Following is 4 most important testing guidelines for testers:
1) Bug testers are not looking for what works
A bug tester needs to realize they are not looking to see if something works. That’s the wrong way to test. What they are trying to do is figure out any way possible to break the system/website. They should try to do bad things, stuff that shouldn’t be allowed and then see what happens. Just some simple examples:
- That’s a date field? What happens if I manually type in a date, type it in wrong instead of using the date selector, type a date that doesn’t exist, miss-spell a month, type in data that isn’t a date like special characters or letters etc…
- That’s a number field? What happens if I type in letters into it, or special characters, or type an insanely large number or a negative number, or perhaps decimal numbers instead of whole numbers.
- There’s a form to fill with fields? What happens if I fill in no fields, how little can I get away typing in, can I leave most stuff blank, what happens if I do, can I cause something to break.
- There’s a form to fill in? What happens if I take forever to fill it in like don’t finish for 6 hours, or what happens if I bookmark it, what happens if I try to use that ‘create new’ form that probably should only be used once a second time, what about if I click ‘back’ and use it again after I complete it.
Basically, a tester primarily needs to think of different ways to break the system. If a tester tests in this manner, they will catch a lot more bugs and more importantly while they may catch many bugs that would never happen in reality, by fixing those bugs and being careful it will have an automatic effect of making sure real things that would have been bugs will not ever happen a lot more.
2) Test all scenarios, even what shouldn’t happen
Just because you programmed some system or database doesn’t mean you know how a client will use it. Just because there is that ‘step 1, step 2, step 3’ and the system was laid out to follow that order doesn’t mean that it’s how a client will use it. Clients do stupid things. Try to do stupid things as well, such as doing step 3 first before doing step 1, or trying to test every scenario that could possibly happen, whether or not it ‘should’ happen.
If as a tester I see a control that looks like the above one, I should think to myself on testing it:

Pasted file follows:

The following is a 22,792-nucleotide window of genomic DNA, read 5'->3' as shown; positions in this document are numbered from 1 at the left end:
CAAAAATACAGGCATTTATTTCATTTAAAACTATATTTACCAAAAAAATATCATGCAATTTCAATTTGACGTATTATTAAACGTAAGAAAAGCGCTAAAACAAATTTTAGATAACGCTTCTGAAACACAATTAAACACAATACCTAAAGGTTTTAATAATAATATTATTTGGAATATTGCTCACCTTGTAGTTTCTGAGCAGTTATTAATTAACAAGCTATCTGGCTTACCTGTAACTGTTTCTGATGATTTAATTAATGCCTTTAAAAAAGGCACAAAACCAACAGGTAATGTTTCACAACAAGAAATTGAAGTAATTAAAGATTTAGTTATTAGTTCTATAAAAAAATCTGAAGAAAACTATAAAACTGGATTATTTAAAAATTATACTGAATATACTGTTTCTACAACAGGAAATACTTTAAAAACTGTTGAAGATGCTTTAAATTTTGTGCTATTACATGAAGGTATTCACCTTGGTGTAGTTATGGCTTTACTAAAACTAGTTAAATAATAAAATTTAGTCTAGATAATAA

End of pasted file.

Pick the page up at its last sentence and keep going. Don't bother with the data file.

- There’s 3 X/Checkmarks, lets see if I can get every combination of them working (X/X/X, C/X/X, C/C/X, C/X/C, C/C/C, C/X/C, X/C/X, X/C/C, X/X/C)
- It seems to show 2 facilitators, what about showing only 1, or zero, how about showing many more if it could be done.
- It seems to show a group name, what about showing super long group names, or group names with weird characters in it, or perhaps no group name, can I manage to get that working
- It seems to show a CS#, that looks like a number field, what about trying to use a non-number field, or mix of numbers and letters, or perhaps no CS number, or a super long one, what happens
- It seems to show a client name, can I figure out how to make that show nothing, or something super long, or a client name with special characters etc…
- It has a link for ‘send reminder’, is there some way I can make that link not work
Many of those scenarios I just mentioned shouldn’t happen, some may even be impossible to test as the system technically shouldn’t even permit it. As an example I think client name is a requirement and if someone isn’t in a group probably they wouldn’t even show in that list, but still the tester should ‘try’ to make things happen and ‘try’ to break it. That’s how you find bugs.
3) Test the different browsers
For this client especially test on Internet Explorer, but also included should be a bit of testing on Firefox, Chrome, Safari
4) Test Every Item
A tester should hunt for where they can do things. No item should be left un-tested.
As an example, right on the ‘tasks’ main page there is this ‘personal tasks’ list.
A tester should be looking to try and make stuff on every page do different things. As an example in this screenshot I can see a “Personal Tasks” that shows on the page. As a tester I should see that it exists and do whatever I can to make it do something. If I can’t figure out a way to make this control do something then I should be talking with the PM or Programmers to ask how do I make it do stuff.
As an example, one of the current bugs is there is now way to make this above control do anything. The programmers entirely missed programming the ‘create a personal task” function, which means that it would be impossible to put in some personal tasks and test this control. The tester should have seen this control and marked that they couldn’t figure out how to make it do anything.
Once they can figure out how to make it do stuff, following the rest of the examples above they would do tests like:
- How little info can they put in
- Can they enter a client only
- Can they enter a date only
- What if notes is super short, blank or super long
- What if the reminder date is not set as a date
- What if the reminder date is set far in the past or far in the future
- What if I put in a client that doesn’t exist, what happens when I try clicking to that client
- What if I put in a client that exists but then change that client, like remove him from the program, does anything bad happen
- What if I try to make the personal task for a staff that doesn’t exist (or is it even impossible to do this)
- What if I make a personal task for a staff and then later delete that staff or set that staff to some other status, does stuff break?